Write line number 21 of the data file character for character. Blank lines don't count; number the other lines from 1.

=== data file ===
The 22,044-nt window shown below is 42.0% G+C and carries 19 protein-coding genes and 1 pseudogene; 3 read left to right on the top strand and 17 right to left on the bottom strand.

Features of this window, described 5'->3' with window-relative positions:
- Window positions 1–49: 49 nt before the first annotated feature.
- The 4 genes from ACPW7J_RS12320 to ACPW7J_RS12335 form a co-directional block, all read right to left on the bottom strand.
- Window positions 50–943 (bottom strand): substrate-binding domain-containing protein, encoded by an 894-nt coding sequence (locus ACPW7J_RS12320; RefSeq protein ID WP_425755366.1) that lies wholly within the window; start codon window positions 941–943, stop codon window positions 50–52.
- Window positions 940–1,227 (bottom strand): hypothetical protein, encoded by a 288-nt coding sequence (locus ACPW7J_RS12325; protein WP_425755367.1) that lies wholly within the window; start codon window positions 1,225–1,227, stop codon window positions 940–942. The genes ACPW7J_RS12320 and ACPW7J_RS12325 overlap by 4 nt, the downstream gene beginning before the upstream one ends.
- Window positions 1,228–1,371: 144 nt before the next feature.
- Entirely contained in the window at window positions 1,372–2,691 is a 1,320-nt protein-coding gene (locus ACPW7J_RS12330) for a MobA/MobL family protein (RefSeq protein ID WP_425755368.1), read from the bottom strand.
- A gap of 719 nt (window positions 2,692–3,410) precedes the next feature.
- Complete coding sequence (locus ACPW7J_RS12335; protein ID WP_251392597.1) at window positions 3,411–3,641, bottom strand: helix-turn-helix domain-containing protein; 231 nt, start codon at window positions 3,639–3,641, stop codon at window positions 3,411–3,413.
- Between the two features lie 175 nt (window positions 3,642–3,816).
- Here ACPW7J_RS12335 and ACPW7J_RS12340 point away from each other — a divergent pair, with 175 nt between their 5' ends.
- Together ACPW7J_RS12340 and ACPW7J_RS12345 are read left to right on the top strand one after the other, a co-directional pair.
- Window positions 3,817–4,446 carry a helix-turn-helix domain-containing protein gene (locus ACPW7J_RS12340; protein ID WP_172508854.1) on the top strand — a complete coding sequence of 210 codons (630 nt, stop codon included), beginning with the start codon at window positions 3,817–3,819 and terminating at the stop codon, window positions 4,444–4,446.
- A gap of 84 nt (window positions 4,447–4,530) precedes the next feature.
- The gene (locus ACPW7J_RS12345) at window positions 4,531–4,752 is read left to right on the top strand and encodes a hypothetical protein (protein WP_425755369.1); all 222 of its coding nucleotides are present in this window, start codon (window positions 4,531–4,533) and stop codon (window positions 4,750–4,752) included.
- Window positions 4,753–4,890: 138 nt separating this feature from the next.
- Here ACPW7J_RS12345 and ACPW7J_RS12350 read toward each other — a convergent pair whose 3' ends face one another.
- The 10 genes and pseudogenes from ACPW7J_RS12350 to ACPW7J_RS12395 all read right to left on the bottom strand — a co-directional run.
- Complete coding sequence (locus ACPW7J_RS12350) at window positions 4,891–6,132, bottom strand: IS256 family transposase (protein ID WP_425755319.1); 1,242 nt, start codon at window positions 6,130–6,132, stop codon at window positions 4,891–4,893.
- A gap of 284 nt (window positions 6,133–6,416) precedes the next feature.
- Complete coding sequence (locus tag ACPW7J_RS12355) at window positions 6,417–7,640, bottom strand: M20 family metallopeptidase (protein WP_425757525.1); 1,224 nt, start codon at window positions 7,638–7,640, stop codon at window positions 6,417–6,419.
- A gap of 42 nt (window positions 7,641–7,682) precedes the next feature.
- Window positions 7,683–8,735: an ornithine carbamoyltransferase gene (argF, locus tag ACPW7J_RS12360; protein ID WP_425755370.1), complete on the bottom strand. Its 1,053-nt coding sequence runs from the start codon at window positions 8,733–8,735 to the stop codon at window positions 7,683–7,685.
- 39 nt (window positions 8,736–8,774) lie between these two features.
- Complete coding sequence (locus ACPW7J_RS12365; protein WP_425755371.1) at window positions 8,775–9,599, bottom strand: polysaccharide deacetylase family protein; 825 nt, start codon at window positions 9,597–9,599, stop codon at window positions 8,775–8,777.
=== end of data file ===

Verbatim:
- A gap of 284 nt (window positions 6,133–6,416) precedes the next feature.